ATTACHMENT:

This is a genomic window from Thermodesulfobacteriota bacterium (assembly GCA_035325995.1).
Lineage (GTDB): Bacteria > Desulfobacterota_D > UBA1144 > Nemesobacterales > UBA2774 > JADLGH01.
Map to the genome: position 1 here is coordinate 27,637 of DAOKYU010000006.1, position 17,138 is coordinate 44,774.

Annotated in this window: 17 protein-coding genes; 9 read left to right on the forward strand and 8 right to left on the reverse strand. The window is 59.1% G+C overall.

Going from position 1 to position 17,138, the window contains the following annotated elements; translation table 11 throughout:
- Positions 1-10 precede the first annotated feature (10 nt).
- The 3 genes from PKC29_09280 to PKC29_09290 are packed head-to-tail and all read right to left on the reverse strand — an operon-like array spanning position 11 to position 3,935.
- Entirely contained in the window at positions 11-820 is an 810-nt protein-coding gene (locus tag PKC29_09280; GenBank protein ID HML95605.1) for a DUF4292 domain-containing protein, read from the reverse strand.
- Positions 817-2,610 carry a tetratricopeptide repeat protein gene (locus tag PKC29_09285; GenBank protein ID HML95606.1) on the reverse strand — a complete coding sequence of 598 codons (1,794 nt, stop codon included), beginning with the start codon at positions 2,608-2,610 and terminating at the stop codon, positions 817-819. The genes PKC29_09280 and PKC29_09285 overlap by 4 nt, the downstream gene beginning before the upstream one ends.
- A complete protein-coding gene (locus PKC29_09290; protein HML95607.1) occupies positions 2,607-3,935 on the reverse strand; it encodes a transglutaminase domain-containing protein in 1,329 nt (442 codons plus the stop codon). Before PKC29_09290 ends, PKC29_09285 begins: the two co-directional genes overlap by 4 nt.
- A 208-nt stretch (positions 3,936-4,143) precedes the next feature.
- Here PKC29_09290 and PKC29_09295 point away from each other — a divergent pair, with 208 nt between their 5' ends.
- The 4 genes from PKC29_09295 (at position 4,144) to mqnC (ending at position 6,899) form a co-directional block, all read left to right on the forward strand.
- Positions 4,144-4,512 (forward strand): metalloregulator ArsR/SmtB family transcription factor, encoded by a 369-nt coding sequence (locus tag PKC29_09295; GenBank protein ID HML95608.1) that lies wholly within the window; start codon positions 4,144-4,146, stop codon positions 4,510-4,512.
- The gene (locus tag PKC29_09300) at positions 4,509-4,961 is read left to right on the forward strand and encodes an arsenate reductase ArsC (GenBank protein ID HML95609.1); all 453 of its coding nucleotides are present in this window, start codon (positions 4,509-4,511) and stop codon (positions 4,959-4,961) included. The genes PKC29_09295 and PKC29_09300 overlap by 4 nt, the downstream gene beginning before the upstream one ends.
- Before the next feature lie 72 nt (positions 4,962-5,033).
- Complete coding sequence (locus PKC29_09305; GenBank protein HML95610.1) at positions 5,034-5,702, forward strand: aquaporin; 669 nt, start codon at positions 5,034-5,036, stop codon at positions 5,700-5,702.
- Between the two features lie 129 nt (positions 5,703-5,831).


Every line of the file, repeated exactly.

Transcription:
This is a genomic window from Thermodesulfobacteriota bacterium (assembly GCA_035325995.1).
Lineage (GTDB): Bacteria > Desulfobacterota_D > UBA1144 > Nemesobacterales > UBA2774 > JADLGH01.
Map to the genome: position 1 here is coordinate 27,637 of DAOKYU010000006.1, position 17,138 is coordinate 44,774.

Annotated in this window: 17 protein-coding genes; 9 read left to right on the forward strand and 8 right to left on the reverse strand. The window is 59.1% G+C overall.

Going from position 1 to position 17,138, the window contains the following annotated elements; translation table 11 throughout:
- Positions 1-10 precede the first annotated feature (10 nt).
- The 3 genes from PKC29_09280 to PKC29_09290 are packed head-to-tail and all read right to left on the reverse strand — an operon-like array spanning position 11 to position 3,935.
- Entirely contained in the window at positions 11-820 is an 810-nt protein-coding gene (locus tag PKC29_09280; GenBank protein ID HML95605.1) for a DUF4292 domain-containing protein, read from the reverse strand.
- Positions 817-2,610 carry a tetratricopeptide repeat protein gene (locus tag PKC29_09285; GenBank protein ID HML95606.1) on the reverse strand — a complete coding sequence of 598 codons (1,794 nt, stop codon included), beginning with the start codon at positions 2,608-2,610 and terminating at the stop codon, positions 817-819. The genes PKC29_09280 and PKC29_09285 overlap by 4 nt, the downstream gene beginning before the upstream one ends.
- A complete protein-coding gene (locus PKC29_09290; protein HML95607.1) occupies positions 2,607-3,935 on the reverse strand; it encodes a transglutaminase domain-containing protein in 1,329 nt (442 codons plus the stop codon). Before PKC29_09290 ends, PKC29_09285 begins: the two co-directional genes overlap by 4 nt.
- A 208-nt stretch (positions 3,936-4,143) precedes the next feature.
- Here PKC29_09290 and PKC29_09295 point away from each other — a divergent pair, with 208 nt between their 5' ends.
- The 4 genes from PKC29_09295 (at position 4,144) to mqnC (ending at position 6,899) form a co-directional block, all read left to right on the forward strand.
- Positions 4,144-4,512 (forward strand): metalloregulator ArsR/SmtB family transcription factor, encoded by a 369-nt coding sequence (locus tag PKC29_09295; GenBank protein ID HML95608.1) that lies wholly within the window; start codon positions 4,144-4,146, stop codon positions 4,510-4,512.
- The gene (locus tag PKC29_09300) at positions 4,509-4,961 is read left to right on the forward strand and encodes an arsenate reductase ArsC (GenBank protein ID HML95609.1); all 453 of its coding nucleotides are present in this window, start codon (positions 4,509-4,511) and stop codon (positions 4,959-4,961) included. The genes PKC29_09295 and PKC29_09300 overlap by 4 nt, the downstream gene beginning before the upstream one ends.
- Before the next feature lie 72 nt (positions 4,962-5,033).
- Complete coding sequence (locus PKC29_09305; GenBank protein HML95610.1) at positions 5,034-5,702, forward strand: aquaporin; 669 nt, start codon at positions 5,034-5,036, stop codon at positions 5,700-5,702.
- Between the two features lie 129 nt (positions 5,703-5,831).